Criterion Sunday 545: Easy Rider (1969)

I guess this film is a bit like Kerouac or any of those other self-styled poets of the American road, as in it’s something that has been influential and has attracted plenty of love, but is also equally reviled by those who just find it bloated and self-serving. To be fair, these are mostly straw man arguments to a certain extent; aside from a few snide comments I’ve seen, I’m just assuming the existence of this film’s detractors, because my mind itself is pulled in two directions. On the one hand, these characters are like empty ciphers for some metaphorical telling of the American Dream/Nightmare, drugged-up hipsters (though the more I see of the 1960s counterculture, the more segments of it feel more like libertarian neo-conservatism than real progressive belief) on a road journey that self-knowingly takes in all the contradictions of city vs urban life, hippies and drop-outs vs those on a demented vision quest, and everyone in between. You don’t really learn very much, is what I’m saying, because there’s a lot of posturing and smugness… and yet, on the other hand, there’s something a little bit gorgeous about this evocation of the road (probably in part thanks to cinematographer László Kovács), compelling in its nihilism perhaps, but I like the music and I enjoy the ride, even if I don’t always particularly like the company.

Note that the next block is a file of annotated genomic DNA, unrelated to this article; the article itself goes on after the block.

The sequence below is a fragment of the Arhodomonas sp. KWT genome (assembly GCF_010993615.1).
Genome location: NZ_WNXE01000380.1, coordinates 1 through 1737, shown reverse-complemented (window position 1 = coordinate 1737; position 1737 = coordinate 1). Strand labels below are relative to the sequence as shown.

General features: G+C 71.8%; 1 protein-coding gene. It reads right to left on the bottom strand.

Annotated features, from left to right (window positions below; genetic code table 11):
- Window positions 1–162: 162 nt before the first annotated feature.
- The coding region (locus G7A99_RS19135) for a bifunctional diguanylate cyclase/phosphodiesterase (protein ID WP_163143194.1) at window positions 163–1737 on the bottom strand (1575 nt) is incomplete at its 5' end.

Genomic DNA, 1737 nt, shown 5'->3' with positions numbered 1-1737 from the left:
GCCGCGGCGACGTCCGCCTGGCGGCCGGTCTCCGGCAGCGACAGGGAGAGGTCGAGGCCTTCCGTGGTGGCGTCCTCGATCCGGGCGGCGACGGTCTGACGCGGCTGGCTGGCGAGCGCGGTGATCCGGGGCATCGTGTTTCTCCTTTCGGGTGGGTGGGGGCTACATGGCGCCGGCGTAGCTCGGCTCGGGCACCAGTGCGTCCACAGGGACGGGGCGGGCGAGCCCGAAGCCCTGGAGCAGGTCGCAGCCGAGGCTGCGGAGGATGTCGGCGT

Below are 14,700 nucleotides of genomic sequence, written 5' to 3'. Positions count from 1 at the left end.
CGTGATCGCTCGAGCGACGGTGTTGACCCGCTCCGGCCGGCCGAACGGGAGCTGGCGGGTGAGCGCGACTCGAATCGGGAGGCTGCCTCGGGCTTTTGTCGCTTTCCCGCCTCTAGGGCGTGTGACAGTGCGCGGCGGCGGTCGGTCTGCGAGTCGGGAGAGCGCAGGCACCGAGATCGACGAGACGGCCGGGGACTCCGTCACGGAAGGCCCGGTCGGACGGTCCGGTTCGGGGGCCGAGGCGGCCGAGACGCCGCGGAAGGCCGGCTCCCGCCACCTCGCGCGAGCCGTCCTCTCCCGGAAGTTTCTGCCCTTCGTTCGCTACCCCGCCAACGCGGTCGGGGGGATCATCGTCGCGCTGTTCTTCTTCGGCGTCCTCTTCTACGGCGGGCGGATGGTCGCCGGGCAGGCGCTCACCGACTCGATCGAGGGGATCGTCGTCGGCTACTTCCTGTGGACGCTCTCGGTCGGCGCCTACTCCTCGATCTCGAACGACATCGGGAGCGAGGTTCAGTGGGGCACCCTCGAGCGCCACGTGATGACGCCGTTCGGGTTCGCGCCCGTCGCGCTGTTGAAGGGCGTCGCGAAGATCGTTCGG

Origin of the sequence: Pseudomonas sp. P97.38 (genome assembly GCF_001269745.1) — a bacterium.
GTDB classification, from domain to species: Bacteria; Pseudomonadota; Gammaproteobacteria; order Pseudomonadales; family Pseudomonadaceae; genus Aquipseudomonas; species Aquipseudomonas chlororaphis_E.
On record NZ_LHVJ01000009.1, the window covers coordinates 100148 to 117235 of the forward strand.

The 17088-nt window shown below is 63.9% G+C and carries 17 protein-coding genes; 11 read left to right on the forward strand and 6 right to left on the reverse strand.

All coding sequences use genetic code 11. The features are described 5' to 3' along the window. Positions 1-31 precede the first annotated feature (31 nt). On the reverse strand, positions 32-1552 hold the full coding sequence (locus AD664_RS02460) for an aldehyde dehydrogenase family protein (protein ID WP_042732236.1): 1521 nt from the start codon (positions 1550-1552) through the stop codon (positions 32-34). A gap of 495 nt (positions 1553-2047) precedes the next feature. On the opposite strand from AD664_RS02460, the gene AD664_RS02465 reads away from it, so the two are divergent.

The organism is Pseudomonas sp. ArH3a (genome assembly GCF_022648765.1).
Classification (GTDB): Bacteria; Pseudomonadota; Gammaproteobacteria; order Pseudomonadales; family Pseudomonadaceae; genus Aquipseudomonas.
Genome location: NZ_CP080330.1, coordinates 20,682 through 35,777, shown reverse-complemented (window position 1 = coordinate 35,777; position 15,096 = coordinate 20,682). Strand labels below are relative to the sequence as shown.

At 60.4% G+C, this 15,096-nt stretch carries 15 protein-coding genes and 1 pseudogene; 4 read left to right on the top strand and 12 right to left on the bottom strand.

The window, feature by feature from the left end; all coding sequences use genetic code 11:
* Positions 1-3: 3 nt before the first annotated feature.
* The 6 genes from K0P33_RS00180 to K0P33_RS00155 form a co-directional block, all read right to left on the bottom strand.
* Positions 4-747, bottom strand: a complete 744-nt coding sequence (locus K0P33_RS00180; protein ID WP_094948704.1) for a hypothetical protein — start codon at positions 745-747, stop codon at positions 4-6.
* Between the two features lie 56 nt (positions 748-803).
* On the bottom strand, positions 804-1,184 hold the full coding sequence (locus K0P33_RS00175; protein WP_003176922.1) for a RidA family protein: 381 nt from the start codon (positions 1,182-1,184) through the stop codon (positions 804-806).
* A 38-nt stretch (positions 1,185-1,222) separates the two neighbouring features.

FILM REVIEW: Criterion Collection
Director Dennis Hopper; Writers Peter Fonda, Hopper and Terry Southern; Cinematographer László Kovács; Starring Peter Fonda, Dennis Hopper, Jack Nicholson; Length 95 minutes.

Seen at Embassy, Wellington, Monday 18 December 2000 (and more recently on Blu-ray at home, Wellington, Sunday 26 June 2022).

Criterion Sunday 42: Fishing with John (1991)

The Criterion Collection certainly throws up some oddities from time to time (who will ever forget — or forgive — Armageddon?) but Fishing with John is one of the odder entries, being the six episodes of a TV series made by John Lurie (hence the ‘creator’ rather than ‘director’ credit) and screened originally in 1991. It’s nominally a fishing show, in the sense that he takes a bunch of (male) celebrities out on the water in various places attempting to catch fish, but tonally it feels more of a piece with Twin Peaks or the offbeat deadpan stylings of early Jim Jarmusch (in whose films Lurie occasionally popped up, and who is his guest in the first episode). Things proceed in a laidback manner, as the two men travel to their fishing boat, or eat in cafes and drink in bars, and fall to chatting. Indeed, they tend to have very little success at the actual fishing. The conversations have a roundabout, somewhat surreal quality, but the most overt humour comes from the (extremely unreliable) narration, taking an omniscient viewpoint in the style of such shows, but undercutting it with deadpan drollery. In a sense, nothing much happens, but the journey is pleasantly diverting.


FILM REVIEW: Criterion Collection
Creator [Director] John Lurie; Cinematographers Michael Alan Spiller, Tom Krueger, James Nares and Steven Torton; Starring John Lurie, Dennis Hopper, Willem Dafoe, Matt Dillon, Tom Waits, Jim Jarmusch; Length 147 minutes (in six episodes of c24 minutes each).

Seen at a friend’s home (DVD), London, Sunday 5 July 2015.